“Spirituality is not a one-size-fits-all approach and it’s possible for all of us to find a spiritual sense of purpose. Connecting to something higher than yourself is powerful, rewarding and healing all at the same time.”
Spiritual Practices lead to a host of benefits
While fewer Americans now believe in God, and millennials are the least religious generation in the last few decades, 90 percent of Americans say they’ve relied on prayer in times of duress. What’s more, while many people start yoga for exercise, those who actually stick to it do so for spiritual reasons. So, what is it about spirituality that draws people in, even as our culture seems to be shifting away from it?
Whether you consider yourself more traditionally religious or a mindful, spiritual yogi, research suggests you are more likely than non-spiritual people to:
- claim to be “very happy”
- have a longer life
- have a lower risk of depressionand suicide
- be more resilient
- be more faithful in relationships
- have happier children and a more satisfying family life
But how does all this happen? What’s the connection? Here are a few of the major ways spirituality can affect your physical and emotional health. Spiritual people are more likely to:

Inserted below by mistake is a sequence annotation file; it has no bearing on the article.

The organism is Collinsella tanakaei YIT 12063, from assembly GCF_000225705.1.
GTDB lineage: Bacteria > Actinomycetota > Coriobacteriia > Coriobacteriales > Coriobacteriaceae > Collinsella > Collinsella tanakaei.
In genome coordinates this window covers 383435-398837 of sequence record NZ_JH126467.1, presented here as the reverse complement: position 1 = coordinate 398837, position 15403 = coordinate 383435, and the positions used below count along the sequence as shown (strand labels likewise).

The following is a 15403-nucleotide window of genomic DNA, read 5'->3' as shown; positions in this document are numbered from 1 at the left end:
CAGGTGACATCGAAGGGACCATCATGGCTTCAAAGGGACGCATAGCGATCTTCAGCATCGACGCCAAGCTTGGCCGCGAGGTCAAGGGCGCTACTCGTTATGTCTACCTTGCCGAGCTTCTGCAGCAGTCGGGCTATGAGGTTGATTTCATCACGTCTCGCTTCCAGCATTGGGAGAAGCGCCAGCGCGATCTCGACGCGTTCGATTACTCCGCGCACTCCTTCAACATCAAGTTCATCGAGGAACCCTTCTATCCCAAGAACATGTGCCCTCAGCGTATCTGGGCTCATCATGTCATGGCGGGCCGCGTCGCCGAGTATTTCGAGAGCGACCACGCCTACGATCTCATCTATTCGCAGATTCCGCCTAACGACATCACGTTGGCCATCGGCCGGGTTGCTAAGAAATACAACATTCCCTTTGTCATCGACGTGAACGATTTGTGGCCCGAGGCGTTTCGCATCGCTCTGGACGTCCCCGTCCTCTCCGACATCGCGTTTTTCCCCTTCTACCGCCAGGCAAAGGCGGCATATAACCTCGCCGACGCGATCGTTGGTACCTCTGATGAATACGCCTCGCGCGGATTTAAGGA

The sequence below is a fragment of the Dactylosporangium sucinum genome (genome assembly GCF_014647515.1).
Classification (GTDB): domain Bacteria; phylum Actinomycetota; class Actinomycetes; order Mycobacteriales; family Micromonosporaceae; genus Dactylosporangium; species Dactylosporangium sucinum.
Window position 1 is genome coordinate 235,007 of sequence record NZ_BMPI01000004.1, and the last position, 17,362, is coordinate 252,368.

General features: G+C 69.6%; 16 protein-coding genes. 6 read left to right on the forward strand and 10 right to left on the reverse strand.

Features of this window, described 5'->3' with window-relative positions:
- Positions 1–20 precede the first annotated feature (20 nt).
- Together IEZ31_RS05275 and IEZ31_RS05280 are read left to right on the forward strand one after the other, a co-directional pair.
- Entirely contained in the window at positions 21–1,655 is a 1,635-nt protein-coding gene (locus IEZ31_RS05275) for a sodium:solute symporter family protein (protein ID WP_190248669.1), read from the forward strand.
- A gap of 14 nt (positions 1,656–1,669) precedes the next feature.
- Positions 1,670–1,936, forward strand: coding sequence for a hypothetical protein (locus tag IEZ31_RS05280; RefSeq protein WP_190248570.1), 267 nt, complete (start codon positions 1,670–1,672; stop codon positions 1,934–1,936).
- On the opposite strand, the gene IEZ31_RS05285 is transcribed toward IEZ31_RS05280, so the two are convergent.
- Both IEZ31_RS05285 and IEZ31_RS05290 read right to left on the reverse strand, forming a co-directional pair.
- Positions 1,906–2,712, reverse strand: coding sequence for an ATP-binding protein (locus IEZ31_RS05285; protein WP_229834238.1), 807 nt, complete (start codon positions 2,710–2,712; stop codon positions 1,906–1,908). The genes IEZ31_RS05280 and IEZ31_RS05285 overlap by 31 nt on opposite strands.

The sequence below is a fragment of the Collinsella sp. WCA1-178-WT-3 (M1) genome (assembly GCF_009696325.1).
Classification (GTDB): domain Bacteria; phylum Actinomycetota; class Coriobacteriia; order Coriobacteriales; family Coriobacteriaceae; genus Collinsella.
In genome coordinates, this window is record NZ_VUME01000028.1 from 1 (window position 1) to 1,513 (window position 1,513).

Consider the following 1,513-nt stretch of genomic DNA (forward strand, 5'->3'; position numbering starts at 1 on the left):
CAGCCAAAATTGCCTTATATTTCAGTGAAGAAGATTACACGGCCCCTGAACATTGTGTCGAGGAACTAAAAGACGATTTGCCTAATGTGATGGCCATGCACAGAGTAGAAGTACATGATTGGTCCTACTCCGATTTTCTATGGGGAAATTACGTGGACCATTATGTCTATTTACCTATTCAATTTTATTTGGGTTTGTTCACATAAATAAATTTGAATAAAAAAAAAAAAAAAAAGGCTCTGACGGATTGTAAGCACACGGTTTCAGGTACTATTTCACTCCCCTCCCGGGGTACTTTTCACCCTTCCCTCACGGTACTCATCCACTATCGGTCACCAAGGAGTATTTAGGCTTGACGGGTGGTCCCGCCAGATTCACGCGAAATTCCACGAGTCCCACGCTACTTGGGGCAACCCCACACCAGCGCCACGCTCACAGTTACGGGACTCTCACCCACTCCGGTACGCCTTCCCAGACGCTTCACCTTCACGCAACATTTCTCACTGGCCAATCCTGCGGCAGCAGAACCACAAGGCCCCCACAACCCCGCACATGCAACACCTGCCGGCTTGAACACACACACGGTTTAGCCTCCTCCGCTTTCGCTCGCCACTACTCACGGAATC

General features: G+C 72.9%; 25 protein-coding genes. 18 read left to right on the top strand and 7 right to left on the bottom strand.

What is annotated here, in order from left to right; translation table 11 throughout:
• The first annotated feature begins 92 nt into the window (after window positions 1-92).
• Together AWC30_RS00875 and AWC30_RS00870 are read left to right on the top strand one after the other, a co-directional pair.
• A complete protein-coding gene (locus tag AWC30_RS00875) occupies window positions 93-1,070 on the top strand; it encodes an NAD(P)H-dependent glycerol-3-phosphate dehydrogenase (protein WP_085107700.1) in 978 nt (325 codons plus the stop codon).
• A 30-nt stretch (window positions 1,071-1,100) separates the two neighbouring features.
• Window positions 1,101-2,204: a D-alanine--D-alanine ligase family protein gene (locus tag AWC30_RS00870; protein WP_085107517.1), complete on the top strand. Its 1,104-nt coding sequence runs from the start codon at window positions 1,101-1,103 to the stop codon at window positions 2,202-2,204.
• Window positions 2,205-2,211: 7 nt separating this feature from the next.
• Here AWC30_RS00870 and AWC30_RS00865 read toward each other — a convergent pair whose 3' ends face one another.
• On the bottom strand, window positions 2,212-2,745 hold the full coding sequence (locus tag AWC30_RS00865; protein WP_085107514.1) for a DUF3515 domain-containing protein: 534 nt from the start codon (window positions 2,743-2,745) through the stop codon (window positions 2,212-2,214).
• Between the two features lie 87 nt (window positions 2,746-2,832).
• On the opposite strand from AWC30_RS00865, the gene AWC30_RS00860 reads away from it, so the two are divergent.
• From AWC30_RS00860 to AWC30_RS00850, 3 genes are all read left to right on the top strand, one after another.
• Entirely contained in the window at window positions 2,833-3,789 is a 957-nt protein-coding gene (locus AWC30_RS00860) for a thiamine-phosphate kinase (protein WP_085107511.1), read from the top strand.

- Volunteer or donate to the poor. Research shows that regular community service buffers you against the effects of stress, leading to a longer life.
- Meditate to cope with stress. Forty-two percent of highly spiritual people will meditate when stressed rather than overeat or indulge in other unhealthy coping behaviors. And, as you’ve probably heard, meditation has all kinds of benefits—from improved health, happiness, and focus to decreased pain and depression.
- Have a built-in community. After food and shelter, social connection is the top predictor of health, happiness and longevity. Religious people are more likely to spend time with family and feel a strong sense of belonging to a community of like-minded people.
- Turn to prayer. Research suggests prayer helps people find comfort by helping them deal with difficult emotions, grant forgiveness, and form healthier relationships.
Of course, these findings could also be the result of the placebo effect; we tend to feel better when we believe something will make us feel better. But it never hurts to take a yoga class, volunteer at a homeless shelter or try a silent retreat to see for yourself.
This article originally appeared on Emma Seppala.com and is republished here with permission.